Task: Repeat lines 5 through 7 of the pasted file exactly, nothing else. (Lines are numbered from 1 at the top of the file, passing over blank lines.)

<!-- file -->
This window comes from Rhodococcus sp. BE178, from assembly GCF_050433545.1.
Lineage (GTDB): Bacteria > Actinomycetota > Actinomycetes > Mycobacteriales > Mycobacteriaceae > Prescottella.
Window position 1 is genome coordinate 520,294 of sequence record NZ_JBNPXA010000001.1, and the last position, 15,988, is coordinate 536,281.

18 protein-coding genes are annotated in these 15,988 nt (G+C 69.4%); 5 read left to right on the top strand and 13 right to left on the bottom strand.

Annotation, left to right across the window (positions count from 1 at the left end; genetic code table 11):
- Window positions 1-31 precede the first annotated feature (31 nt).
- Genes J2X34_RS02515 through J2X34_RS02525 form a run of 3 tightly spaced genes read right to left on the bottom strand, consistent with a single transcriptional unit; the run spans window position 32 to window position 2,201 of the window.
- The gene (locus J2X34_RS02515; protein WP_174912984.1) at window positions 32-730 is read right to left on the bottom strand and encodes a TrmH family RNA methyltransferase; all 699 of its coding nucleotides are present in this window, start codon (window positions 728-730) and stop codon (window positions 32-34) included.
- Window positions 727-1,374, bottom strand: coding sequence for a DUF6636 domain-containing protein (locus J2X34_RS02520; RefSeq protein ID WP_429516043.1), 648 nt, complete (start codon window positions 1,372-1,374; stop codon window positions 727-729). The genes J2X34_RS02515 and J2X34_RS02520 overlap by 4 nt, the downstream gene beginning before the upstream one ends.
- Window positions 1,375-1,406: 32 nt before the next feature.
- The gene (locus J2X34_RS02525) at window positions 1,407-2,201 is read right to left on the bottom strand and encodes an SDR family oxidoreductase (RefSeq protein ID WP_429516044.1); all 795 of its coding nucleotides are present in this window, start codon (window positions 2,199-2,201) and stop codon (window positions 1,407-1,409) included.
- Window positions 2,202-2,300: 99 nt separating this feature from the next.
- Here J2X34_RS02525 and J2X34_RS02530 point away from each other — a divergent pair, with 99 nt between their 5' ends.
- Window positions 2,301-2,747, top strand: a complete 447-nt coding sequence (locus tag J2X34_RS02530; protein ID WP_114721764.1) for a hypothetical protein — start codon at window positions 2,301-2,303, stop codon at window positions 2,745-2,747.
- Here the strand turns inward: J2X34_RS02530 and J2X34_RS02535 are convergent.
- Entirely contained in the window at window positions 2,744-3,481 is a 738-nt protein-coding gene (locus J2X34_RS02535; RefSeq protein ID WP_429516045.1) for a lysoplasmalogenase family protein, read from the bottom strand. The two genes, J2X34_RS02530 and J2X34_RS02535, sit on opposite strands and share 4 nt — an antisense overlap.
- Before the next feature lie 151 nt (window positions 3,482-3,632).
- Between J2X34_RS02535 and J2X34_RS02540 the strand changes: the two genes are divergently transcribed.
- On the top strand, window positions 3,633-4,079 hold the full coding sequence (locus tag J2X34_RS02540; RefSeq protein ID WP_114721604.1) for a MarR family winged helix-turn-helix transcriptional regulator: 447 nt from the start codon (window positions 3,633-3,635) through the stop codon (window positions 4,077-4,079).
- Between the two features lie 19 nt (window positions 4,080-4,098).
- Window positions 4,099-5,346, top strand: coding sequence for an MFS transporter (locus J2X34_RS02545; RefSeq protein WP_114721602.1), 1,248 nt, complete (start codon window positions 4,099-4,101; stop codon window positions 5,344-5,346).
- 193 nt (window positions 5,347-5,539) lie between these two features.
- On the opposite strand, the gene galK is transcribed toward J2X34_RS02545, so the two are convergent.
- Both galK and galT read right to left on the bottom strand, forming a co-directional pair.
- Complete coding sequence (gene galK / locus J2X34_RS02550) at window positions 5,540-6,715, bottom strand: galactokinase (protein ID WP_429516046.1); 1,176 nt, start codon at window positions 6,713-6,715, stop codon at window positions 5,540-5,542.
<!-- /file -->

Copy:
Annotation, left to right across the window (positions count from 1 at the left end; genetic code table 11):
- Window positions 1-31 precede the first annotated feature (31 nt).
- Genes J2X34_RS02515 through J2X34_RS02525 form a run of 3 tightly spaced genes read right to left on the bottom strand, consistent with a single transcriptional unit; the run spans window position 32 to window position 2,201 of the window.